Fraser Brown was also on by that point, re­plac­ing Wil­son at open­side. Cotter had put a lot of faith in the hooker’s abil­ity to deputise in the No.7 po­si­tion, though he had not planned to put it to the test as early as the sec­ond pool match, hav­ing orig­i­nally se­lected John Hardie be­fore a failed head-in­jury test ruled the flanker out. Scot­land took that 25-16 lead into the fi­nal quar­ter, and con­tin­ued their search for the fourth try that would pro­duce the bonus point. It came with quar­ter of an hour to spare when Matt Scott, not long off the bench, took a pass from the base of a ruck and glided past a cou­ple of tir­ing de­fend­ers. Laid­law’s con­ver­sion made it 32-16, and, just as they had done against Ja­pan, Scot­land had proven them­selves to be fit­ter.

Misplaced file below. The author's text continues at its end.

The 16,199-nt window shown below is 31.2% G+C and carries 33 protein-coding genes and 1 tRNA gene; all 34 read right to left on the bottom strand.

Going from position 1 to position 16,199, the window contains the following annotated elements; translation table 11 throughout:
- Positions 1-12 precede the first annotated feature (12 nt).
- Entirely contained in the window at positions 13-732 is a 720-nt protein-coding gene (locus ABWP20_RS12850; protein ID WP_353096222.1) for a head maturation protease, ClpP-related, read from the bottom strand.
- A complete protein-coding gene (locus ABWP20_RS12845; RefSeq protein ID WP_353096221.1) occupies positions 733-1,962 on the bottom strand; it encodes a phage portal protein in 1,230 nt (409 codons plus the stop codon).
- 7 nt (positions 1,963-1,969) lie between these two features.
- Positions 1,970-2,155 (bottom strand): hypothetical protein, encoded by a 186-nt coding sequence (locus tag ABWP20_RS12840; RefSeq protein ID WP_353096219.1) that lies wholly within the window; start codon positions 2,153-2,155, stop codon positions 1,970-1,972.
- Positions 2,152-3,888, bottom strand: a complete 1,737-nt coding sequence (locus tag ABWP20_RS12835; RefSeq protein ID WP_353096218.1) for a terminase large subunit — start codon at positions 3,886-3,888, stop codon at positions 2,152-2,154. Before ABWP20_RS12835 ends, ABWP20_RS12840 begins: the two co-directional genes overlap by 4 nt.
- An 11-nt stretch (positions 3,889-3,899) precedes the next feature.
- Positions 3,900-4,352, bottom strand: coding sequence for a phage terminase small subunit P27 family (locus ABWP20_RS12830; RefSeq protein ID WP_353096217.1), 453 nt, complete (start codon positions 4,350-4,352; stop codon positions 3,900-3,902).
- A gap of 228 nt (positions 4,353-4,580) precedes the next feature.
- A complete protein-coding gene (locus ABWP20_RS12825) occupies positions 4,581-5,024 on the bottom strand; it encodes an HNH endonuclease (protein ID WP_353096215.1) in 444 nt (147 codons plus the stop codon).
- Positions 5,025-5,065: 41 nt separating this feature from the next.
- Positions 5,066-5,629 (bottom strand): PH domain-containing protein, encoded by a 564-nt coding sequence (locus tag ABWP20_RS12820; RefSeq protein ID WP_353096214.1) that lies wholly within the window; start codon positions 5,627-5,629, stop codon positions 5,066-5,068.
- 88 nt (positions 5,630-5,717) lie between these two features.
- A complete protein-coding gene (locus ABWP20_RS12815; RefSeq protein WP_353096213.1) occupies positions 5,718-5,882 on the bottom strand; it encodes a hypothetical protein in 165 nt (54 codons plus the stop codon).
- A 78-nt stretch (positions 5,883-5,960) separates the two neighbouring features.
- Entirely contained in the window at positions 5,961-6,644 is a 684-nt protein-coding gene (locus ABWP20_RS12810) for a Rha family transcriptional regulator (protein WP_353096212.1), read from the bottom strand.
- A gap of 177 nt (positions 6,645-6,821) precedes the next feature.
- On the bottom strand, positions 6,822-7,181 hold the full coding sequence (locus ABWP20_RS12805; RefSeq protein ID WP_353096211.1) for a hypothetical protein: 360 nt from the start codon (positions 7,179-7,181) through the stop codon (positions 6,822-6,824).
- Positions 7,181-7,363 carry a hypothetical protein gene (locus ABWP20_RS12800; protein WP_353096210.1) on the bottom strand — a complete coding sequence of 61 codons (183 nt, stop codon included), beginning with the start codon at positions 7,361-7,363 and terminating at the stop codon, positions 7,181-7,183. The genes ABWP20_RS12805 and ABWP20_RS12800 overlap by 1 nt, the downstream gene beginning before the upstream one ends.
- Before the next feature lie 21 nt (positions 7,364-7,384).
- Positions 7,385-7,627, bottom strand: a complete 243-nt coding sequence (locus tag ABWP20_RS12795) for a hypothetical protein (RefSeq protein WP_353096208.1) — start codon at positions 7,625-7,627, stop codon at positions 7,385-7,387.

Dun­can Weir made it five tries in the last two min­utes, and Laid­law con­verted to com­plete the scor­ing. Scot­land will need to keep im­prov­ing if they are to beat the Spring­boks, but if they need any re­as­sur­ance about how well they have done so far, a look at the Pool B ta­ble should do the trick.

IN DOUBT: Finn Rus­sell, cen­tre, in­jured his an­kle against the USA yesterday

SLAM DUNC: Dun­can Weir scores Scot­land’s fifth and fi­nal try dur­ing their come­back vic­tory over USA at El­land Road